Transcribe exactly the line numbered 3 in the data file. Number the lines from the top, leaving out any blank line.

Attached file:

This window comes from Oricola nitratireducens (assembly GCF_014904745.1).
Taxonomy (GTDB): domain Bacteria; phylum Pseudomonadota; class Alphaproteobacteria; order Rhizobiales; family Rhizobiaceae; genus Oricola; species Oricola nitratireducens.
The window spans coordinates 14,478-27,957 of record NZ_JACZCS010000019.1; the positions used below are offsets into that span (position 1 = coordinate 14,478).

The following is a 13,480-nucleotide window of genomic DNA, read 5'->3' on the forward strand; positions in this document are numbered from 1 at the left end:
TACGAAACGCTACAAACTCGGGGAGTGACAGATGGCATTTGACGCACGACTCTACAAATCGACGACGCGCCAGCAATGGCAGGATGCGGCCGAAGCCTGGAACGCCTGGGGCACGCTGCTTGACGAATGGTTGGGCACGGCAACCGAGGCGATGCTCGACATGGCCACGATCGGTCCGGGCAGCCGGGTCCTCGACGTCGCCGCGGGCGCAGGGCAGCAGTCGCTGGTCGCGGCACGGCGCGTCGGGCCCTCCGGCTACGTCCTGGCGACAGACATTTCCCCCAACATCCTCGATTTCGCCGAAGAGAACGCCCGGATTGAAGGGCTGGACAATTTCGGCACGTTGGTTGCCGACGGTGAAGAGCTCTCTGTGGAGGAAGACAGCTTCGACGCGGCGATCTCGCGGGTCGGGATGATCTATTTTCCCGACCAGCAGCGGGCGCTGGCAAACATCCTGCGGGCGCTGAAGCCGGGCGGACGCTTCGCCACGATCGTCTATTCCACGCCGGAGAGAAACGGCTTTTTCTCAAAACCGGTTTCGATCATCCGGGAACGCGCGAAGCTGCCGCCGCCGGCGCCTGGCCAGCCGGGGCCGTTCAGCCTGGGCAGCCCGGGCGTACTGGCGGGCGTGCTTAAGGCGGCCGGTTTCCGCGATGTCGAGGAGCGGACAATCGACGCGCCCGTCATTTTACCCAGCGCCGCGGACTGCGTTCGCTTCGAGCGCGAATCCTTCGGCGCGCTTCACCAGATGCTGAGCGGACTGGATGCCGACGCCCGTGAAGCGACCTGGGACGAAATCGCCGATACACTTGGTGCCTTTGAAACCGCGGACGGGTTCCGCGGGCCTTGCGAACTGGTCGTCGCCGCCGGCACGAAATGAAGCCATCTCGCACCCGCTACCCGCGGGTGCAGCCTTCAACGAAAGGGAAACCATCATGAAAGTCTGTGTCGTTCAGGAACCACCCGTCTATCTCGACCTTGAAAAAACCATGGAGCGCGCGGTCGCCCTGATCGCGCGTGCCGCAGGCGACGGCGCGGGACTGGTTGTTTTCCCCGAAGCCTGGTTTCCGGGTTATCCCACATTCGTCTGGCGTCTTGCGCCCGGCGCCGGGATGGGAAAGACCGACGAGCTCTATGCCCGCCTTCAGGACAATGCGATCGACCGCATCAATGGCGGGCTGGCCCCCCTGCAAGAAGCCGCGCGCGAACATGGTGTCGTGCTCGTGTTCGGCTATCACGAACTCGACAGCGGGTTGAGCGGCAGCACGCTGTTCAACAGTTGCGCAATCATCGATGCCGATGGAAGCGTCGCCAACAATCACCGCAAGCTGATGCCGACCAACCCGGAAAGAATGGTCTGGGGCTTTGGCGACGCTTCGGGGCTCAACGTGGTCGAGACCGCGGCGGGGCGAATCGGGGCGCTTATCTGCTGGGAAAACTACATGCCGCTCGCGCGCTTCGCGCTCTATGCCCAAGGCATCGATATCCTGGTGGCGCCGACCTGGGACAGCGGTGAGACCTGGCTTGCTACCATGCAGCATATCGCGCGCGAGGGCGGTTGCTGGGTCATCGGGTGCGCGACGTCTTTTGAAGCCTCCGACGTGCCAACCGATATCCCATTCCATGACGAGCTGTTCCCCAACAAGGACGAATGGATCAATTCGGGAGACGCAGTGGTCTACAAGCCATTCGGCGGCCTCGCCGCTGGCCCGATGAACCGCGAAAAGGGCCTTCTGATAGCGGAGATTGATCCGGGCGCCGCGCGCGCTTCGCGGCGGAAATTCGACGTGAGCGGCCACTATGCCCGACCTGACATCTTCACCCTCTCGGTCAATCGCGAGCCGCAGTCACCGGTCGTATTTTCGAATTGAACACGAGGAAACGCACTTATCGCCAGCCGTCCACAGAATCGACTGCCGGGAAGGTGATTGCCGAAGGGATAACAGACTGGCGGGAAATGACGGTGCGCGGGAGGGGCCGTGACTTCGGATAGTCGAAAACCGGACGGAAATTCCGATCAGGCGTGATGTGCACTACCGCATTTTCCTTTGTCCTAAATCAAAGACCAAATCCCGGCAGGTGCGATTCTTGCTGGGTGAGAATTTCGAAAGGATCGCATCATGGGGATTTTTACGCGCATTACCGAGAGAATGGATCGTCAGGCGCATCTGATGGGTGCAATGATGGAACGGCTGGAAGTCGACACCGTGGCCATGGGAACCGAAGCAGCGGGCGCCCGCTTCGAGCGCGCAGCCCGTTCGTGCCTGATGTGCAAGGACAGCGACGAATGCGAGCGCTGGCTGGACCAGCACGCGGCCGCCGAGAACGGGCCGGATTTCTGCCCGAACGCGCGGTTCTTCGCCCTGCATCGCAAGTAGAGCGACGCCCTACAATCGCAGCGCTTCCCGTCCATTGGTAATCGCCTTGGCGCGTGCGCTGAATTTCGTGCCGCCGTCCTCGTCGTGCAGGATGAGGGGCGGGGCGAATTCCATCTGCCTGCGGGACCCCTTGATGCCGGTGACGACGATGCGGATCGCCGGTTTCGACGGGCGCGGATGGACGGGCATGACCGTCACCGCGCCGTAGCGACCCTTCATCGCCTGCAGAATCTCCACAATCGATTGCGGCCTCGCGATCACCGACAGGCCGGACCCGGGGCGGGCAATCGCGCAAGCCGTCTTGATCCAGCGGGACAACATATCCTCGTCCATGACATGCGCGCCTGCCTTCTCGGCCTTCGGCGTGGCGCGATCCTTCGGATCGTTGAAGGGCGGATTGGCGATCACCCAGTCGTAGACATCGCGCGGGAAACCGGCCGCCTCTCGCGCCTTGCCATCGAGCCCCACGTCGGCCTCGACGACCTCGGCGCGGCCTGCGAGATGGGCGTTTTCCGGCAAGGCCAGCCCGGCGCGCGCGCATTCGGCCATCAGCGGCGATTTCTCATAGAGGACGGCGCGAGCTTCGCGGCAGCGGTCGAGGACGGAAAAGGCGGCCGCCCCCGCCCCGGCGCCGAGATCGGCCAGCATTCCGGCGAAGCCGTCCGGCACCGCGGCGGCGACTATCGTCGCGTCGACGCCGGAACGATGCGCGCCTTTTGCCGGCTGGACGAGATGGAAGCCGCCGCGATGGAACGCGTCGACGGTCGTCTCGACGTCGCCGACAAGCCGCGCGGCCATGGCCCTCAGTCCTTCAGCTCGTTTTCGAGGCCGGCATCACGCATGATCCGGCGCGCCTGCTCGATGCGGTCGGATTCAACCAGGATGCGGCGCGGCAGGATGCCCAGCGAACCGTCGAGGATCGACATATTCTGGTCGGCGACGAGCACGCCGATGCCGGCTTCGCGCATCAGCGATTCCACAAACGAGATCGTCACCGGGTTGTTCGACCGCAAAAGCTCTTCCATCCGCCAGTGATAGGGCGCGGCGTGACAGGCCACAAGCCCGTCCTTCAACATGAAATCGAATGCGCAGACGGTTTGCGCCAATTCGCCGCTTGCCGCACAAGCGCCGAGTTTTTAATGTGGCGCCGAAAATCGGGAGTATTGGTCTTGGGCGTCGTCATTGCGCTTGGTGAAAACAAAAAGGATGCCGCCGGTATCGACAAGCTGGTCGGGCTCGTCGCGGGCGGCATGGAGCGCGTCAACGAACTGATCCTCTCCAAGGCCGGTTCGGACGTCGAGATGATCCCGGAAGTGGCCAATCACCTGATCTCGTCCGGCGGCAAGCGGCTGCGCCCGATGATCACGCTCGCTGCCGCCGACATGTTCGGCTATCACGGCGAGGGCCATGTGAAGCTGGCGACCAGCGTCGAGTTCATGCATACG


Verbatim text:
The window spans coordinates 14,478-27,957 of record NZ_JACZCS010000019.1; the positions used below are offsets into that span (position 1 = coordinate 14,478).